Re: A binary search algorithm that searches for an element similar to the key

Discussion in 'C Programming' started by Ben Bacarisse, Dec 21, 2011.

  1. pozz <> writes:

    > I want to write the function binsearch_low() with the same interface
    > of bsearch() standard function:
    >
    > void * binsearch_low (const void *key, const void *array, size_t
    > count, size_t size, comparison_fn_t compare);
    >
    > This function should return a pointer to the element of the array that
    > is the greatest among the element with a lower value than key. If no
    > element lower than key exists, the function should return NULL.
    >
    > For example, if I have the array { 10, 12, 17, 20, 25, 30 }, the
    > function should return NULL for key=8, 10 for key=11, 12 for key=12,
    > 20 for key=22, 30 for key=33.
    >
    > I started from a bsearch() implementation...


    Some of the problems in your come from using this as the starting
    point. It's not a particularly good model.

    > void *
    > binsearch_low (const void *key, const void *array, size_t count,
    > size_t size, comparison_fn_t compare)
    > {
    > int left = 0, right = count - 1;
    > while (left <= right) {
    > const int mid = (left + right) / 2;
    > void *element = (unsigned char *)array + mid * size;
    > if (compare(key, element) > 0) left = mid + 1;
    > else if (compare(key, element) < 0) right = mid - 1;
    > else return (unsigned char *)array + mid * size;
    > }
    > return NULL;
    > }
    >
    > ...and arrived to the following algorithm:
    >
    > void *
    > binsearch_low (const void *key, const void *array, size_t count,
    > size_t size, comparison_fn_t compare)
    > {
    > int left = 0, right = count - 1;


    int may be too small to hold the values you need. size_t will almost
    always have a much wider range than int. Worse, however, is the fact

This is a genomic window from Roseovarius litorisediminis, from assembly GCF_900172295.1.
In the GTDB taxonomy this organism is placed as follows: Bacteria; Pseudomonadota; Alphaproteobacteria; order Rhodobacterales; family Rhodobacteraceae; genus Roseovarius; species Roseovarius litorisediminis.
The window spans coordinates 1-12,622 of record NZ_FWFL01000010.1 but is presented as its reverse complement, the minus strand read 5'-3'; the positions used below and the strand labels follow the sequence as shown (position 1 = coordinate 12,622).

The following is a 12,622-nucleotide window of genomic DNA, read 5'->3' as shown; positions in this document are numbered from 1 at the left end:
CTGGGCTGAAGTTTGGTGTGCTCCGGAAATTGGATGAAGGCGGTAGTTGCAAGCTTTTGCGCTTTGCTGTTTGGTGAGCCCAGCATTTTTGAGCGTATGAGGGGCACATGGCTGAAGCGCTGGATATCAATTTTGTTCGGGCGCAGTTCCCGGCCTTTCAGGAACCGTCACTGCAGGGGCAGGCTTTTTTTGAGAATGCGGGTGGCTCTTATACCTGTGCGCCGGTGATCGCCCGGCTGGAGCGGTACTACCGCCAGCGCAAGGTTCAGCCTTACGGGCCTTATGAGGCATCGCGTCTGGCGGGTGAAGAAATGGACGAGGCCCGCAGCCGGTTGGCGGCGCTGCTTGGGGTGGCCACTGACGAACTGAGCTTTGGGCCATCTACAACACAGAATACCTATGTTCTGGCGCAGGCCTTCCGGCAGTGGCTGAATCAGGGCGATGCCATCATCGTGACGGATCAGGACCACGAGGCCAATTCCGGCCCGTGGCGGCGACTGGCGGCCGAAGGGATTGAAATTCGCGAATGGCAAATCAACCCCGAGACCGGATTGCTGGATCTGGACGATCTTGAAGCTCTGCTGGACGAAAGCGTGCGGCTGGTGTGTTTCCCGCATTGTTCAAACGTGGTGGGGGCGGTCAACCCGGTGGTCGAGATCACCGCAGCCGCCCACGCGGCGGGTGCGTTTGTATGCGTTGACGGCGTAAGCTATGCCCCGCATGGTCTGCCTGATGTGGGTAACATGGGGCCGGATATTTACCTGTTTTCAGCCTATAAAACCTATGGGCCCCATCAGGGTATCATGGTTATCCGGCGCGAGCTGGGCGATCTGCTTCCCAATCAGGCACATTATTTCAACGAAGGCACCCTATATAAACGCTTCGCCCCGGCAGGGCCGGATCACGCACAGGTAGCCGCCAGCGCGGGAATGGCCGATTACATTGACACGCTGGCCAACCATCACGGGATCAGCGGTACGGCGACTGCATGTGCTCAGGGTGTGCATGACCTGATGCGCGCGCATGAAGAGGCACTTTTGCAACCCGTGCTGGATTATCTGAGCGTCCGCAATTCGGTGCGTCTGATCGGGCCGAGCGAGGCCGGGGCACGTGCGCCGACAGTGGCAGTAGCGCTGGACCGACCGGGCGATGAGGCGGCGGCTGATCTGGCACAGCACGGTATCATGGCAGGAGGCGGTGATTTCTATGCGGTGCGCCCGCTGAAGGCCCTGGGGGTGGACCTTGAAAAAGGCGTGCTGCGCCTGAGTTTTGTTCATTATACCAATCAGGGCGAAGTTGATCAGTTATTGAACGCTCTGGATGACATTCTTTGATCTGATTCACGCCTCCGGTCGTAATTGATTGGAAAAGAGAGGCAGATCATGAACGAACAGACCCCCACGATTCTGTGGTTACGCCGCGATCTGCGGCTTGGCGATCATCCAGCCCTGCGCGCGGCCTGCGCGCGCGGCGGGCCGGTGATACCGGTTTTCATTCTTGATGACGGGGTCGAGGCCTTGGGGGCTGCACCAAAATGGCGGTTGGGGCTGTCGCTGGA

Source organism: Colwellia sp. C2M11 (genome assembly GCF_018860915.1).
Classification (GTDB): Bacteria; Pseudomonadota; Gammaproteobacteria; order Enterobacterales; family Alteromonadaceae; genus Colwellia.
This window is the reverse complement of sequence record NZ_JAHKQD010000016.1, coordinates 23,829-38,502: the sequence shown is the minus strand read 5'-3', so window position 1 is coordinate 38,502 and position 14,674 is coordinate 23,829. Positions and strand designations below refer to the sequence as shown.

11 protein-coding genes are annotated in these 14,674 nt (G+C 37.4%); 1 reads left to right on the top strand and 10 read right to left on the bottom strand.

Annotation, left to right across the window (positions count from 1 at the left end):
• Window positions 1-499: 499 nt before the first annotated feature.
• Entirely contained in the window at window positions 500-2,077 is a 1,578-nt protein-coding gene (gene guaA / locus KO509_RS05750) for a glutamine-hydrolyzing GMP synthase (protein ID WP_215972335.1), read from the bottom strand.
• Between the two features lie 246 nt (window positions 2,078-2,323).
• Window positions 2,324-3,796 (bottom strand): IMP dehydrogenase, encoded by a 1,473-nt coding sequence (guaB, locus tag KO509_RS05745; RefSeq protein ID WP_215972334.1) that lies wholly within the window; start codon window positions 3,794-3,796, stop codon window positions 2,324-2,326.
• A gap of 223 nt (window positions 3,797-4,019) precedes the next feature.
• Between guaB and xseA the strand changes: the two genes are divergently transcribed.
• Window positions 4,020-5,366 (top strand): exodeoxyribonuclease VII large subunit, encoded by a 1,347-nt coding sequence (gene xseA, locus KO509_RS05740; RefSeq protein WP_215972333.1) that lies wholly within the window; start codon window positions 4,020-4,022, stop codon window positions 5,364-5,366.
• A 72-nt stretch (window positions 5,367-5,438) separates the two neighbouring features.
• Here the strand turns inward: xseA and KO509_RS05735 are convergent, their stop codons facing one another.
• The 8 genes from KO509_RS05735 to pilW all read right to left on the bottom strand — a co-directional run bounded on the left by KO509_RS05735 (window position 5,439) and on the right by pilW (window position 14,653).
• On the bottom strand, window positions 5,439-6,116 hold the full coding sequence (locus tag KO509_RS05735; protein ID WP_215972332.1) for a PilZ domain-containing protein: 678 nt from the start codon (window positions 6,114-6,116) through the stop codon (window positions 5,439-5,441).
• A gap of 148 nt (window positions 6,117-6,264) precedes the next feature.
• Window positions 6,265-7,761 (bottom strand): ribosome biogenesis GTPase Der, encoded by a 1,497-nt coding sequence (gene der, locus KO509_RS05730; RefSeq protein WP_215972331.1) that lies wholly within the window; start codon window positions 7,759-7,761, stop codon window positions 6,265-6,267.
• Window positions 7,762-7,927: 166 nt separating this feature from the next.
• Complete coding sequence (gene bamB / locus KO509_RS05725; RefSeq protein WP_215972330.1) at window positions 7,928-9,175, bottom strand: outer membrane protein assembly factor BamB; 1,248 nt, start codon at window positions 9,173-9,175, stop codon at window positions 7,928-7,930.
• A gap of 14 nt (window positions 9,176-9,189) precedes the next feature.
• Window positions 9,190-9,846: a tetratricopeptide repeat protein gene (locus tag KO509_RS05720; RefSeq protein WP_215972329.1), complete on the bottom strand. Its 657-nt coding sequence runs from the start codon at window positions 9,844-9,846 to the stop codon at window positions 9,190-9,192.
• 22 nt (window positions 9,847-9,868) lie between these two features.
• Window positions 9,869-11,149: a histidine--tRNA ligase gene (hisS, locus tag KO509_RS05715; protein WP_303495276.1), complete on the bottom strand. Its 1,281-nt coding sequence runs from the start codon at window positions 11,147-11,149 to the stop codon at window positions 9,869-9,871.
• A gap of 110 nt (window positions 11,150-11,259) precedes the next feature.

that when count is zero, the initialisation will go wrong.

    > while (left < right - 1) {


    If you change to using size_t, watch this - 1.

    > const int mid = (left + right) / 2;


    To avoid overflow, divide both and then add.

    > void *element = (unsigned char *)array + mid * size;
    > if (compare(key, element) > 0) left = mid;
    > else if (compare(key, element) < 0) right = mid - 1;
    > else return (unsigned char *)array + mid * size;


    This does not match your specification (and you could just have said
    "return element;").

    > }
    > if (compare(key, (unsigned char *)array + left * size) < 0) {
    > return NULL;
    > } else if (compare(key, (unsigned char *)array + right * size) >= 0) {
    > return (unsigned char *)array + right * size;
    > } else {
    > return (unsigned char *)array + left * size;
    > }
    > }


    It would be better if the casts that are not on return statements were
    to cont char * with the corresponding change to element's declaration.
    Since the function does not return a pointer to const void (mirroring
    bsearch) you have to break const correctness on the returns.

    > Do you have any suggestions and/or improvements?


    --
    Ben.
     
    Ben Bacarisse, Dec 21, 2011
    #1
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  2. Ben Bacarisse

    pozz Guest

    Re: A binary search algorithm that searches for an element similar tothe key

    On 21 Dic, 01:14, Ben Bacarisse <> wrote:
    > pozz <> writes:
    > > I want to write the function binsearch_low() with the same interface
    > > of bsearch() standard function:

    >
    > > void * binsearch_low (const void *key, const void *array, size_t
    > > count, size_t size, comparison_fn_t compare);

    >
    > > This function should return a pointer to the element of the array that
    > > is the greatest among the element with a lower value than key.  If no
    > > element lower than key exists, the function should return NULL.

    >
    > > For example, if I have the array { 10, 12, 17, 20, 25, 30 }, the
    > > function should return NULL for key=8, 10 for key=11, 12 for key=12,
    > > 20 for key=22, 30 for key=33.

    >
    > > I started from a bsearch() implementation...